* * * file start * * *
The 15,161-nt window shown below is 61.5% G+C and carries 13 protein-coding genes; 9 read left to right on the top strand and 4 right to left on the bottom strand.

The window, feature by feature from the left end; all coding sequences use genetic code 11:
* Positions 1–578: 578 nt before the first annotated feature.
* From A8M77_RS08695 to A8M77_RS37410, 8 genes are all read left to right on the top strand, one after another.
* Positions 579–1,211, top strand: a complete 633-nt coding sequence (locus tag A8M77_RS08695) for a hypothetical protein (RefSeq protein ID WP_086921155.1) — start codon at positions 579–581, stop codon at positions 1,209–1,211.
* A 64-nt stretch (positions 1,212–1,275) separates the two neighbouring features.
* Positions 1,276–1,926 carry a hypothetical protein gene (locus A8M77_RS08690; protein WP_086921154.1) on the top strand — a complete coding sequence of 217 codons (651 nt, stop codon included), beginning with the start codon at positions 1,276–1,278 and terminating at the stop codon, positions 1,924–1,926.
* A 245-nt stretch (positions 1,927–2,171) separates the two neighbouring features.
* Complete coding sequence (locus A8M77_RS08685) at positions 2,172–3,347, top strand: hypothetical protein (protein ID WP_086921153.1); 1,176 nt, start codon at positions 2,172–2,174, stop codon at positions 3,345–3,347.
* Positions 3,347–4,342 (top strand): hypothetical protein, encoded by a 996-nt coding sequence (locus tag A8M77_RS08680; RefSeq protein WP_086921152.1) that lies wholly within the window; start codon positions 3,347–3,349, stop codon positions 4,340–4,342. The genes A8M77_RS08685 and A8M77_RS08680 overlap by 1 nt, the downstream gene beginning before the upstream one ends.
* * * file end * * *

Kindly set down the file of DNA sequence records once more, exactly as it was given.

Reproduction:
The 15,161-nt window shown below is 61.5% G+C and carries 13 protein-coding genes; 9 read left to right on the top strand and 4 right to left on the bottom strand.

The window, feature by feature from the left end; all coding sequences use genetic code 11:
* Positions 1–578: 578 nt before the first annotated feature.
* From A8M77_RS08695 to A8M77_RS37410, 8 genes are all read left to right on the top strand, one after another.
* Positions 579–1,211, top strand: a complete 633-nt coding sequence (locus tag A8M77_RS08695) for a hypothetical protein (RefSeq protein ID WP_086921155.1) — start codon at positions 579–581, stop codon at positions 1,209–1,211.
* A 64-nt stretch (positions 1,212–1,275) separates the two neighbouring features.
* Positions 1,276–1,926 carry a hypothetical protein gene (locus A8M77_RS08690; protein WP_086921154.1) on the top strand — a complete coding sequence of 217 codons (651 nt, stop codon included), beginning with the start codon at positions 1,276–1,278 and terminating at the stop codon, positions 1,924–1,926.
* A 245-nt stretch (positions 1,927–2,171) separates the two neighbouring features.
* Complete coding sequence (locus A8M77_RS08685) at positions 2,172–3,347, top strand: hypothetical protein (protein ID WP_086921153.1); 1,176 nt, start codon at positions 2,172–2,174, stop codon at positions 3,345–3,347.
* Positions 3,347–4,342 (top strand): hypothetical protein, encoded by a 996-nt coding sequence (locus tag A8M77_RS08680; RefSeq protein WP_086921152.1) that lies wholly within the window; start codon positions 3,347–3,349, stop codon positions 4,340–4,342. The genes A8M77_RS08685 and A8M77_RS08680 overlap by 1 nt, the downstream gene beginning before the upstream one ends.